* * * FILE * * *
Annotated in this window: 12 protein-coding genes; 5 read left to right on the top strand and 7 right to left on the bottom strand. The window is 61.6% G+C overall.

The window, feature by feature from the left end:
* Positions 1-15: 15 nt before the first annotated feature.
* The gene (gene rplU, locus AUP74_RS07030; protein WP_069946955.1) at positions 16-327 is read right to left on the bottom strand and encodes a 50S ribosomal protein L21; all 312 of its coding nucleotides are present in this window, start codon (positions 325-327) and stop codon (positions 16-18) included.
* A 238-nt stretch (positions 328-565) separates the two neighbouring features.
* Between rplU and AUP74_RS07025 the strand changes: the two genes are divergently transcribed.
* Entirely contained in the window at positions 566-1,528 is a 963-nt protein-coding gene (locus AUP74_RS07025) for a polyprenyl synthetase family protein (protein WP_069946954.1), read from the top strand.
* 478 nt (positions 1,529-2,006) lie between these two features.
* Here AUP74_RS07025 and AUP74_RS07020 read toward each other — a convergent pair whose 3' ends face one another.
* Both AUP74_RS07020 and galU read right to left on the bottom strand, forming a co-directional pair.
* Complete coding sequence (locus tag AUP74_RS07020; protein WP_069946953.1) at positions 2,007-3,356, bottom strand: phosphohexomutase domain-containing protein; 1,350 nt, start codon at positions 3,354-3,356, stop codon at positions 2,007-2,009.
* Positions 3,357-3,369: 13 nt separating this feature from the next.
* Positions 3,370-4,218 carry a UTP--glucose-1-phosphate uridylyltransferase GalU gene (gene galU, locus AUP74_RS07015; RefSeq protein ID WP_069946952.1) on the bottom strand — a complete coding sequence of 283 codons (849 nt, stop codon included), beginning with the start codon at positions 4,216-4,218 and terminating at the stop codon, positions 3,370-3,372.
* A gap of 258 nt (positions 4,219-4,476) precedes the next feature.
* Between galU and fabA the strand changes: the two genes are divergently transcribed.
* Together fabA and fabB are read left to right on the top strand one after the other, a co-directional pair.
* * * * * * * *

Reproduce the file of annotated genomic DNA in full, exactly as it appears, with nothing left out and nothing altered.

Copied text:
Annotated in this window: 12 protein-coding genes; 5 read left to right on the top strand and 7 right to left on the bottom strand. The window is 61.6% G+C overall.

The window, feature by feature from the left end:
* Positions 1-15: 15 nt before the first annotated feature.
* The gene (gene rplU, locus AUP74_RS07030; protein WP_069946955.1) at positions 16-327 is read right to left on the bottom strand and encodes a 50S ribosomal protein L21; all 312 of its coding nucleotides are present in this window, start codon (positions 325-327) and stop codon (positions 16-18) included.
* A 238-nt stretch (positions 328-565) separates the two neighbouring features.
* Between rplU and AUP74_RS07025 the strand changes: the two genes are divergently transcribed.
* Entirely contained in the window at positions 566-1,528 is a 963-nt protein-coding gene (locus AUP74_RS07025) for a polyprenyl synthetase family protein (protein WP_069946954.1), read from the top strand.
* 478 nt (positions 1,529-2,006) lie between these two features.
* Here AUP74_RS07025 and AUP74_RS07020 read toward each other — a convergent pair whose 3' ends face one another.
* Both AUP74_RS07020 and galU read right to left on the bottom strand, forming a co-directional pair.
* Complete coding sequence (locus tag AUP74_RS07020; protein WP_069946953.1) at positions 2,007-3,356, bottom strand: phosphohexomutase domain-containing protein; 1,350 nt, start codon at positions 3,354-3,356, stop codon at positions 2,007-2,009.
* Positions 3,357-3,369: 13 nt separating this feature from the next.
* Positions 3,370-4,218 carry a UTP--glucose-1-phosphate uridylyltransferase GalU gene (gene galU, locus AUP74_RS07015; RefSeq protein ID WP_069946952.1) on the bottom strand — a complete coding sequence of 283 codons (849 nt, stop codon included), beginning with the start codon at positions 4,216-4,218 and terminating at the stop codon, positions 3,370-3,372.
* A gap of 258 nt (positions 4,219-4,476) precedes the next feature.
* Between galU and fabA the strand changes: the two genes are divergently transcribed.
* Together fabA and fabB are read left to right on the top strand one after the other, a co-directional pair.